From the express application of a part of this awfully prophetic poem to Judas by the Apostle Peter, (Ac 1:20) we learn that the punishment and sufferings of that unhappy man form its subject. It has also been justly viewed as shadowing forth, not merely the fate of the wretched Iscariot, and his immediate associates, but the dreadful and justly-merited destiny of the Jewish polity and nation. “The first five verses of this psalm,” says Horsley, “clearly describe the treatment which our Lord met with from the Jews. The curses that follow as clearly describe the judgments which have fallen upon that miserable people. So that the whole is a prediction of his sufferings, and of their punishment, delivered in the form of complaint and imprecation.” Whatever, therefore, may be said as to the primary reference of the psalm to the lamentations and denunciations poured forth by David, in consequence of the perfidy and cruelty of some inveterate foe, Christ must be principally understood as the person who gives utterance to these lamentations and denunciations, occasioned by the injurious treatment he received from his betrayer and murderers. — See Appendix.
The Septuagint and Vulgate attach the same meaning to the Psalmist’s prayer. The reading of the former being, Ω Θεὸς τὴν αἴνεσίν μου μὴ παρασιωπήσης, and that of the latter, “Deus, laudem meam ne tacueris,” O God! be not silent of my praise. The phrase, as it stands in the Hebrew text, is, however, capable of a double signification; for it may refer either to God’s praising David, or to David’s praising God. In the one case, it will intimate that God was the object of his praise; in which sense it is said, De 10:21, “He is thy praise, and He is thy God,” and will mean, Be not silent to refuse, neglect not my praising of thee. In the other sense the prayer is, as our author states, Whilst others reproach me, be not silent of my praise, be thou my advocate, plead my causes, proclaim and justify my innocence.
“This expression,” says Hengstenberg, “finds its full truth in Christ. Christ’s love to man was daily manifested by his miraculous healing all the infirmities of the body, which was returned by man’s hatred of Him, as displayed in his general conduct.”
In the Hebrew, the sentence is very short and imperfect, “But I prayer;” I am a man of prayer; or, I betake myself to prayer. Thus “I peace” is put for “I am for peace.” — Ps 120:7.
“The spirit of prophecy is blended in a high degree with all the denunciations which follow, and which have relation to the impenitent Jews, and to the traitorous apostle.” — Morison.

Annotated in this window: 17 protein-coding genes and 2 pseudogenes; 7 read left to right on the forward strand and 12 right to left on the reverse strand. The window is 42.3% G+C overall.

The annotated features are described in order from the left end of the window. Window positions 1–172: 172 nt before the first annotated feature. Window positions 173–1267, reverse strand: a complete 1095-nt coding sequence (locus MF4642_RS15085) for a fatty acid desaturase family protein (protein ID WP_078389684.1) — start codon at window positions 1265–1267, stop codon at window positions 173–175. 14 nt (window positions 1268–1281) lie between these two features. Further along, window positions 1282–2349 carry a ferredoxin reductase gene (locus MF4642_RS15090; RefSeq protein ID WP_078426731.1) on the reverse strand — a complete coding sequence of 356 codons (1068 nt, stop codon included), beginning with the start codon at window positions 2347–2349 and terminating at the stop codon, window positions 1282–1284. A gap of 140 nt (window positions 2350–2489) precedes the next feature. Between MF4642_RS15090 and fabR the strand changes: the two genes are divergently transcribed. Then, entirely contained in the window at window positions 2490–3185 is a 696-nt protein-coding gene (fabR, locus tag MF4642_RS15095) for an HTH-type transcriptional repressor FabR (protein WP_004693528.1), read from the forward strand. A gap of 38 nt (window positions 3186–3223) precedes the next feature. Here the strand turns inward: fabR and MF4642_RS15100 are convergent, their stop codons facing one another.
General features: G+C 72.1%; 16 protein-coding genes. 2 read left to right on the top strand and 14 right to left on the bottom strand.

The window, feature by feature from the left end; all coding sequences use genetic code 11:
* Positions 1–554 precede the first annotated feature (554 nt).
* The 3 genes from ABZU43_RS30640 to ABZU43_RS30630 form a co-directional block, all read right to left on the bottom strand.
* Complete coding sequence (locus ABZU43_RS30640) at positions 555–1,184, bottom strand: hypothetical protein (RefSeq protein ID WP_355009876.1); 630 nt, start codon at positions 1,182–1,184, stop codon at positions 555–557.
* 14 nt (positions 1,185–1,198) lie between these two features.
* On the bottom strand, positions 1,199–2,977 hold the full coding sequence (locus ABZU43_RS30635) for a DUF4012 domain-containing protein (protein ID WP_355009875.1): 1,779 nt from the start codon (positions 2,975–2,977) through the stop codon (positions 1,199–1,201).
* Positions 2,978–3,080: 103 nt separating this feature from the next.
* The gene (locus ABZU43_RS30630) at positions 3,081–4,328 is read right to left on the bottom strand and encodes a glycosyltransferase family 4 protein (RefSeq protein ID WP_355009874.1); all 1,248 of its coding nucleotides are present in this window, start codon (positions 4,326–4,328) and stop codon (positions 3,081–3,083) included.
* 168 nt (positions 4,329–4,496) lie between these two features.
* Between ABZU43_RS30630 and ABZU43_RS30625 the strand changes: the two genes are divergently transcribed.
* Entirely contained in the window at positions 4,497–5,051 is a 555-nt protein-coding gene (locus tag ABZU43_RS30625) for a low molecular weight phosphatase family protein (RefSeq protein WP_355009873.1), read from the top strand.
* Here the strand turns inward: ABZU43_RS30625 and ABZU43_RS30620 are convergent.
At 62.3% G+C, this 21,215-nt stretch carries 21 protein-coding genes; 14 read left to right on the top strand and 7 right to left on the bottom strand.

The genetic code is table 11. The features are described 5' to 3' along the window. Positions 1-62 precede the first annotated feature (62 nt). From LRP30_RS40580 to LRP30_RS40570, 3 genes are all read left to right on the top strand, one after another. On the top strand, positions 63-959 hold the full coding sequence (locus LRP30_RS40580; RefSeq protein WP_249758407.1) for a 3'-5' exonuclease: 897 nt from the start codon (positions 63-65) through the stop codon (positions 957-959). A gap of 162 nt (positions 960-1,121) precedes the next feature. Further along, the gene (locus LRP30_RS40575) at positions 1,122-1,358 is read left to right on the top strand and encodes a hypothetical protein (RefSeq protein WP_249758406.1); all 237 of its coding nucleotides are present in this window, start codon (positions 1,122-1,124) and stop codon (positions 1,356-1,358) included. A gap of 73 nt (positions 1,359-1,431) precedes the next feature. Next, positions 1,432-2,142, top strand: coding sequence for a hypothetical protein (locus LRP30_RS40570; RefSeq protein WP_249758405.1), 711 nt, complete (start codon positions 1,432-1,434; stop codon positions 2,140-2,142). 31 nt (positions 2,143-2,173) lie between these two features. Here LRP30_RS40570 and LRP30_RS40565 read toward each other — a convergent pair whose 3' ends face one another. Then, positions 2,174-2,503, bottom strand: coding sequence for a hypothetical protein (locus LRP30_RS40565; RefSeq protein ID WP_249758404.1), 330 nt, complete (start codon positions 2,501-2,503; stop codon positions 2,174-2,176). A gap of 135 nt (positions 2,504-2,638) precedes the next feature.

“When his cause shall be examined, and when sentence shall be pronounced, let him, as the original signifies, go out guilty; in other words, let him be condemned; and when he pleads for a pardon, or for a mitigation of his sentence, let his petition, instead of receiving a favorable answer, be regarded as an aggravation of his crime.” — Morison. Horsley understands the last clause as referring to the Jewish worship, which, he affirms, is now become sin, as it contains a standing denial of our Lord. Fry admits that Horsley’s exposition of this line is ingenious. “But,” says he, “תפלה, [which Calvin renders prayer,] from its etymology, and from its usage, Job 16:17, may be understood to mean a judicial sentence, and the parallelism in this place strongly argues for such an interpretation. Let the decision on him be ‘Guilty.’” Accordingly, he reads, “On his trial let him come forth condemned, and let the decision be, For sin.”
“His days shall be few. Hengstenberg says this word means few times, as if he considered it a substantive rather than an adjective; but it is doubtless an adjective belonging to ימיו, (his days.) The expression denotes that the man here spoken of should not live to a full age, but should meet with a premature death, either violently by the hands of others or by his own, as was the case with Judas. An untimely death is often mentioned in the Old Testament as a punishment on men who are eminently guilty. ‘Bloody and deceitful men shall not live out half their days,’ Ps 55:23. See also Pr 10:27. This passage is applicable not to Judas only, but also to the Jews in general, for after the crucifixion of our Lord, their days were few; they were soon dispossessed of their country, and became the outcasts of the earth.” — Phillips. Horsley also explains this of the days of the Jewish commonwealth, which were very few after our Lord’s ascension; and the subsequent clause, “let another receive his office,” he understands as denoting that “the Christian Church is become the depository of revelation, which was the particular charge of the Jewish race.”
“The 10th and 11th verses allude to the state of the Jews in their dispersion, having nowhere any settled home.” — Horsley.